The creators of Slay the Spire at Mega Crit Games, after putting more than two years of their lives into developing the game, posted this description on their Steam page:
“We fused card games and rogue-likes together to make the best single player deckbuilder we could. Craft a unique deck, encounter bizarre creatures, discover relics of immense power, and Slay the Spire!”
There is a lot of self-confidence in the comment but, even though the game is still in early access and in the process of being polished and perfected, that pride is well earned.
It has all the joy and frustrations you would expect of a deck building roguelike. It is wonderful for anyone who likes the joy of collecting cards and creating different kinds of decks, without having to spend money each time you want some new cards. It is also terribly frustrating to lose your deck every time you die and have to start again with the basic beginning cards. Especially if you were having a good run. This is no surprise to anyone who has played a roguelike before.
However, the advantage of this structure is that you are given a lot of freedom to try new things. Sometimes it forces you right out of your comfort zone.
You start with a basic set of simple offensive and defensive cards and can collect new ones along the way. You travel along a map that takes you into combats, elite combats, shops and mystery encounters. After each battle you can choose one of three random cards to add to your deck. After each battle with an elite, you find a relic that gives you an advantage in combat.
Because you never know what cards or relics you will find, you can’t plan in advance what kind of deck you want to use. You have to find a way to use whatever you come across to your advantage. Although the shops give you a degree of control over what cards you can add to your deck, this means that you can’t establish a strategy you like and lean back on it. You can try, but you’ll almost always get further if you’re prepared to adapt your playing style to the nuances of each run.
Some of the cards that you can find take great advantage of the fact that this is a computer game. You don’t get the kind of deck that you could use in an actual card game. Some moves require you to shuffle wounds or afflictions in your hand. Others allow you to replicate or even summon cards. This utilises the advantages of a video game over a real world card very effectively.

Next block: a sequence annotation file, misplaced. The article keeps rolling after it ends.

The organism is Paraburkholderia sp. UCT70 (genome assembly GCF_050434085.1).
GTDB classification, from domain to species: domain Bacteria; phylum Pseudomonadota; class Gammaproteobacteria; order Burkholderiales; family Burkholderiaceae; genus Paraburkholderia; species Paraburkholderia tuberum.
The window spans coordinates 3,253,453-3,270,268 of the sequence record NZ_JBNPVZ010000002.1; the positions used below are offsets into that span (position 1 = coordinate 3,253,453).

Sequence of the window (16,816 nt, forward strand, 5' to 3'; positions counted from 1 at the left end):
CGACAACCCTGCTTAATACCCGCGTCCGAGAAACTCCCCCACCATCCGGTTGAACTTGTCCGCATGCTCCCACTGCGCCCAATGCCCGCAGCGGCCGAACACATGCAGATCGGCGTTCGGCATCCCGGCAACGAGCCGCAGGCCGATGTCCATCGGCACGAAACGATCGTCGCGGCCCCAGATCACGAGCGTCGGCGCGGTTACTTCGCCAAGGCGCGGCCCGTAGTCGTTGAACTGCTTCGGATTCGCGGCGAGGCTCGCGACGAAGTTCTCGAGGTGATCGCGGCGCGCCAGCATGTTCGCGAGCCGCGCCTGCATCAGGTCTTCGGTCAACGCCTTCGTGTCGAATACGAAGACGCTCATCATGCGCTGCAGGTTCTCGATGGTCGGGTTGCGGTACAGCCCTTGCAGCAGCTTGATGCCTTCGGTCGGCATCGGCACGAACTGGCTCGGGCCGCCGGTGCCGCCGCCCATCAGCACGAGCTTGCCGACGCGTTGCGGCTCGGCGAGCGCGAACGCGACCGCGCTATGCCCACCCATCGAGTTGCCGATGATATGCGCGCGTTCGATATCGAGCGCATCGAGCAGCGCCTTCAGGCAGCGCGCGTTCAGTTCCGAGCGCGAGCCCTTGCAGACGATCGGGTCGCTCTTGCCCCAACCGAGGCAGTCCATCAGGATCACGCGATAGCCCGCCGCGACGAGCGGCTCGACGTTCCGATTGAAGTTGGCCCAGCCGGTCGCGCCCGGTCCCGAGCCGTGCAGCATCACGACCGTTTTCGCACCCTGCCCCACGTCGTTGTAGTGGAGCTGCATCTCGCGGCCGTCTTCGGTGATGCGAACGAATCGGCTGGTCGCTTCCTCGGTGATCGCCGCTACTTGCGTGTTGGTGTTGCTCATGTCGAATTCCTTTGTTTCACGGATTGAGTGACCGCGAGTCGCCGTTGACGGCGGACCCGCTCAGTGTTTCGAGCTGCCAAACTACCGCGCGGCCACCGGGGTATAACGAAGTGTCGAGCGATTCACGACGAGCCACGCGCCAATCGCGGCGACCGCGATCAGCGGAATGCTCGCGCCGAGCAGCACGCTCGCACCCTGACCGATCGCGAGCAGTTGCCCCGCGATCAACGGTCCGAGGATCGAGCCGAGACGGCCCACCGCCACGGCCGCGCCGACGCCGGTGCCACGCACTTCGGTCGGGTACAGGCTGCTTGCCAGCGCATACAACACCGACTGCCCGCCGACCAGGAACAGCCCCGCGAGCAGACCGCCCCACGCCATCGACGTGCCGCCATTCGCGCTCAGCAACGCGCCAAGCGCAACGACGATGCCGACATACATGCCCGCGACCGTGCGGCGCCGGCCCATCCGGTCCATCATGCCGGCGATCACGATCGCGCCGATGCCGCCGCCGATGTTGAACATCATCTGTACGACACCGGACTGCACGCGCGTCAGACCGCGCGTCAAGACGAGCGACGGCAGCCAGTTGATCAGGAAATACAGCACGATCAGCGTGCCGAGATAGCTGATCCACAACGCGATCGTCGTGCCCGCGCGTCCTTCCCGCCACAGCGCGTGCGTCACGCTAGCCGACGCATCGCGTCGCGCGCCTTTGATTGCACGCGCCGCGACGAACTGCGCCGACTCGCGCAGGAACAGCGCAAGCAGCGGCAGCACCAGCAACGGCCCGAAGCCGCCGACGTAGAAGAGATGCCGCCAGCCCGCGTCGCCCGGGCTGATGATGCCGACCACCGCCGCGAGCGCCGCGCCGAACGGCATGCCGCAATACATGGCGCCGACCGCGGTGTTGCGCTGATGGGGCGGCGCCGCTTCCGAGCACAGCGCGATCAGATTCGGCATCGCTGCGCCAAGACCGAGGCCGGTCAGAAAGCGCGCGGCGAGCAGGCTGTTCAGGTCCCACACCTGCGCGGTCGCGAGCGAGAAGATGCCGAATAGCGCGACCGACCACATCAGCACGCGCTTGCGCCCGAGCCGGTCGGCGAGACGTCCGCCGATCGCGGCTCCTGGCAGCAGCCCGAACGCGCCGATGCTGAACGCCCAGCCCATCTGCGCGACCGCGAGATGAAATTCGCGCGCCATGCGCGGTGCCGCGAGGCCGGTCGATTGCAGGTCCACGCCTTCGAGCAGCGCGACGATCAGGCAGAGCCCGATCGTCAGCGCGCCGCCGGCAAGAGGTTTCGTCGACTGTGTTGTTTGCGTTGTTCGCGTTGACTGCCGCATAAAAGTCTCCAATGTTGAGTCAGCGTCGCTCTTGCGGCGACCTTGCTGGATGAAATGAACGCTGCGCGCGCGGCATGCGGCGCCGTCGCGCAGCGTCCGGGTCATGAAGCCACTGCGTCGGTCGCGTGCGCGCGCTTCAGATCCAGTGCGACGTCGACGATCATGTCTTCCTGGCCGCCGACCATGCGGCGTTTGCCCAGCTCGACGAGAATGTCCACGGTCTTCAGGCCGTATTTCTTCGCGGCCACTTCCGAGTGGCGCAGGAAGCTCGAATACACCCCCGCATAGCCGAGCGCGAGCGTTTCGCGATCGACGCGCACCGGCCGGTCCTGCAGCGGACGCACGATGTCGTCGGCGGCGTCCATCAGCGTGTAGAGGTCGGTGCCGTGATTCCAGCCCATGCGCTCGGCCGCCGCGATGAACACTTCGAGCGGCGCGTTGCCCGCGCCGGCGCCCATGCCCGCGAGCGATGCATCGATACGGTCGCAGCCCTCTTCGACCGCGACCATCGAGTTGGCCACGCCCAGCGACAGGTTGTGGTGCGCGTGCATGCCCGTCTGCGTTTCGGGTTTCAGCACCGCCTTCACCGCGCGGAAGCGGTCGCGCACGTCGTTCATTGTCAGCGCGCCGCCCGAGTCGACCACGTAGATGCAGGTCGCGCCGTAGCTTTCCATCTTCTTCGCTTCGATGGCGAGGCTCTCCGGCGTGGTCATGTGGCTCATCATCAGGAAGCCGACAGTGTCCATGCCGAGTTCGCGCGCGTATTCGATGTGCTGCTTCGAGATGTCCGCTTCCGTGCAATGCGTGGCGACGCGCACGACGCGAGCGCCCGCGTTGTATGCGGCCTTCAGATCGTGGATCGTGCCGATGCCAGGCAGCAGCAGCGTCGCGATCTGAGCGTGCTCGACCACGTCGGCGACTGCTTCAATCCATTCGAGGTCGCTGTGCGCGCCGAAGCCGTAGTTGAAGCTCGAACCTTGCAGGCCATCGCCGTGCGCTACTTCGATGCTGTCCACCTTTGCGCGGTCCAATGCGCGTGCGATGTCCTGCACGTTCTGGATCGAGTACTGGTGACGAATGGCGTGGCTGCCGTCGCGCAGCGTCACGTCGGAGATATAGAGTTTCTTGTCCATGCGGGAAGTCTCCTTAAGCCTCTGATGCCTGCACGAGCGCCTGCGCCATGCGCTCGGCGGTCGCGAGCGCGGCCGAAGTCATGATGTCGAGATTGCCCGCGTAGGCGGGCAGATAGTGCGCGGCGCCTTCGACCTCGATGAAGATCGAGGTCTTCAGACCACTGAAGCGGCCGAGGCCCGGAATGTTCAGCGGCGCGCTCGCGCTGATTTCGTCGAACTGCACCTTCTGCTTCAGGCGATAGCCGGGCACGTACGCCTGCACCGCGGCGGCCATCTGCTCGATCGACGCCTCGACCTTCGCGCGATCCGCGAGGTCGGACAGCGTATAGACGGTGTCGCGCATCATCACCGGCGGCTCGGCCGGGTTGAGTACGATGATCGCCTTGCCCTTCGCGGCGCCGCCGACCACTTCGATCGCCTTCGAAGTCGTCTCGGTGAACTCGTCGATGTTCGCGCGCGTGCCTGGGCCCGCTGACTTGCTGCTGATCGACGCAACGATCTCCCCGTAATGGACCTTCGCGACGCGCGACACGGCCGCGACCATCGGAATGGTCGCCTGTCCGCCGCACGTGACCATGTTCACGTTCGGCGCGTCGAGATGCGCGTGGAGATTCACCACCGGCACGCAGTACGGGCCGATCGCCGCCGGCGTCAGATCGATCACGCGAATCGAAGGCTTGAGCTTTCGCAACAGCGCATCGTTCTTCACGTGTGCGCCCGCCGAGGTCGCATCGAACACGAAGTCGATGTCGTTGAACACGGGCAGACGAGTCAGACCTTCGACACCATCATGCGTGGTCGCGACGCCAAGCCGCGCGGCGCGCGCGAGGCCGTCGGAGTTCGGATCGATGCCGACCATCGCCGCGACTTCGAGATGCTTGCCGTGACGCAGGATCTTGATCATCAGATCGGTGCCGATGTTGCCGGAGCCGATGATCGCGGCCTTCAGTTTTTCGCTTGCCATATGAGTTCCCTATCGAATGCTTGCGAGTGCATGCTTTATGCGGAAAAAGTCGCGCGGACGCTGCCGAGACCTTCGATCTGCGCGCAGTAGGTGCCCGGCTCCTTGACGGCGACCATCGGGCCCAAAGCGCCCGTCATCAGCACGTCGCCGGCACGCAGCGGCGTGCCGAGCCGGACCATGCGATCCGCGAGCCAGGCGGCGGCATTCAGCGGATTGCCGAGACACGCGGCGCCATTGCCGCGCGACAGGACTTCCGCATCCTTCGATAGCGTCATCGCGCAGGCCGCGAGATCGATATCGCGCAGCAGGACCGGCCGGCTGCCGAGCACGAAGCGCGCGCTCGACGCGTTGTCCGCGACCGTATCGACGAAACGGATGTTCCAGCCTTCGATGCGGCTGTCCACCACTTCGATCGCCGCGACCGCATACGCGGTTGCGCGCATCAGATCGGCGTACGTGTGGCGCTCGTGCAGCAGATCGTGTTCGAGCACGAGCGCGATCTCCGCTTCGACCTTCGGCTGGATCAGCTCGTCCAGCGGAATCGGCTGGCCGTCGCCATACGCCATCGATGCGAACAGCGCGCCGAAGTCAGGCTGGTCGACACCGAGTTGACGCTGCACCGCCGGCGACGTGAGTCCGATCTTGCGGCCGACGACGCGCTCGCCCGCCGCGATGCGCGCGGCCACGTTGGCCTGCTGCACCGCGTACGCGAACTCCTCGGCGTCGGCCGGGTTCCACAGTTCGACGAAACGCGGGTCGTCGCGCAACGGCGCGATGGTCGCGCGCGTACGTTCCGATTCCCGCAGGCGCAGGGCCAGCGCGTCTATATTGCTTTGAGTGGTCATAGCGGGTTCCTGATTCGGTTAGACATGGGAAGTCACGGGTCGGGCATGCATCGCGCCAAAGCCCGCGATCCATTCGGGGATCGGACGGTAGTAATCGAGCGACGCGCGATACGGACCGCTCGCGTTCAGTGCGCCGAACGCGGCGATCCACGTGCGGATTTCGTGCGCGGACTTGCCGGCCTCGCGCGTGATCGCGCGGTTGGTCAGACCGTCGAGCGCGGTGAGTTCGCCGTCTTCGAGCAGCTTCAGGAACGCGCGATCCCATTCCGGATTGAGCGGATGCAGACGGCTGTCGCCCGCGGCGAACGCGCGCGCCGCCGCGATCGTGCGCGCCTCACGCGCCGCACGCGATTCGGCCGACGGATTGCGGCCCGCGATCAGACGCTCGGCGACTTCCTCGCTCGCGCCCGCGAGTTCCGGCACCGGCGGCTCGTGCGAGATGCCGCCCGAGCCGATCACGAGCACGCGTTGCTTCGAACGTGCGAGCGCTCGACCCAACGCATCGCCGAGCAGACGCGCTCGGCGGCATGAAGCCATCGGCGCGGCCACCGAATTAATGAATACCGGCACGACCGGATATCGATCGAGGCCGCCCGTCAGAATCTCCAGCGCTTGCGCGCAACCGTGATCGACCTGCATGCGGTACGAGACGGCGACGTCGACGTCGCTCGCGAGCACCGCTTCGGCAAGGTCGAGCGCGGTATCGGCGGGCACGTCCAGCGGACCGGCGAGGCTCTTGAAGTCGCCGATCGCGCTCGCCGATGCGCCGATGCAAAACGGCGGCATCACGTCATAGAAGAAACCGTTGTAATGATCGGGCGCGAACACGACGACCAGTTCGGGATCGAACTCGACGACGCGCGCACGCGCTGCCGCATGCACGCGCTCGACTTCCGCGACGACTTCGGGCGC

The card options available to you and the random nature by which they appear really makes you think about strategy. You can spend a few runs throwing whatever powerful cards you can find at every enemy you come across, but it will only take you so far. After a while, you get a feel for the difference in combat style between battles and how to take best advantage of the map.
Slay the Spire is currently in open access, with two playable character an a mysterious locked third that is yet to be revealed. The Ironclad is a brute force character that generates a lot of power and had a broadly offensive approach. The Silent is a knife-wielding poison expert which generally benefits from a more offensive strategy but inflicts damage that lingers. Each is capable of having infinitely varied gameplay depending on the cards and relics you find.
The game is easy to play. The basic rules are simple enough to pick up and you soon get an idea of how to approach each combat. Mastering the game so that you make it all the way to final boss, however, is more difficult. The balance of challenge and understanding makes for a very addictive game.
There isn’t much of a story to Slay the Spire, but the glimpses of the world that you get give the game a lot of personality. There are monsters roaming the streets, and thieves, and weird wizards, all of whom are out to get you. You get the impression of a strange, violent existence, that seems to have some kind of functioning structure, or the shops wouldn’t manage to stay in business.
Through brief, text-based interactions, comments dropped by the characters you encounter and your battles, you get enough of a look into the mysterious reality that you can get sucked in.
Despite the very simple narrative, this gives the game a lot of personality and originality, which is only enhanced by the art style.
The backgrounds place you in a clear setting, with some key genre features that ground you squarely into a the gritty underbelly of a fantasy city. Each creature or character you meet has its own distinct look, mannerisms and fighting abilities. You don’t have to know a lot about how they all fit together in the world to be impressed by the efforts that have gone into building each one.
Although it is a rogue-like, the game still gives you goals to work towards. You unlock new cards by playing and gaining experience, as well as having Steam achievements that are more of an interesting challenge to get. By the time that you’ve unlocked all the cards and relics you can play with, you’re probably hooked.
It is a fun and addictive game that has well earned the confidence the creators put into their description. It will be interesting to see what else they add into it as development continues, but is already well worth it’s £11.99 early access price tag.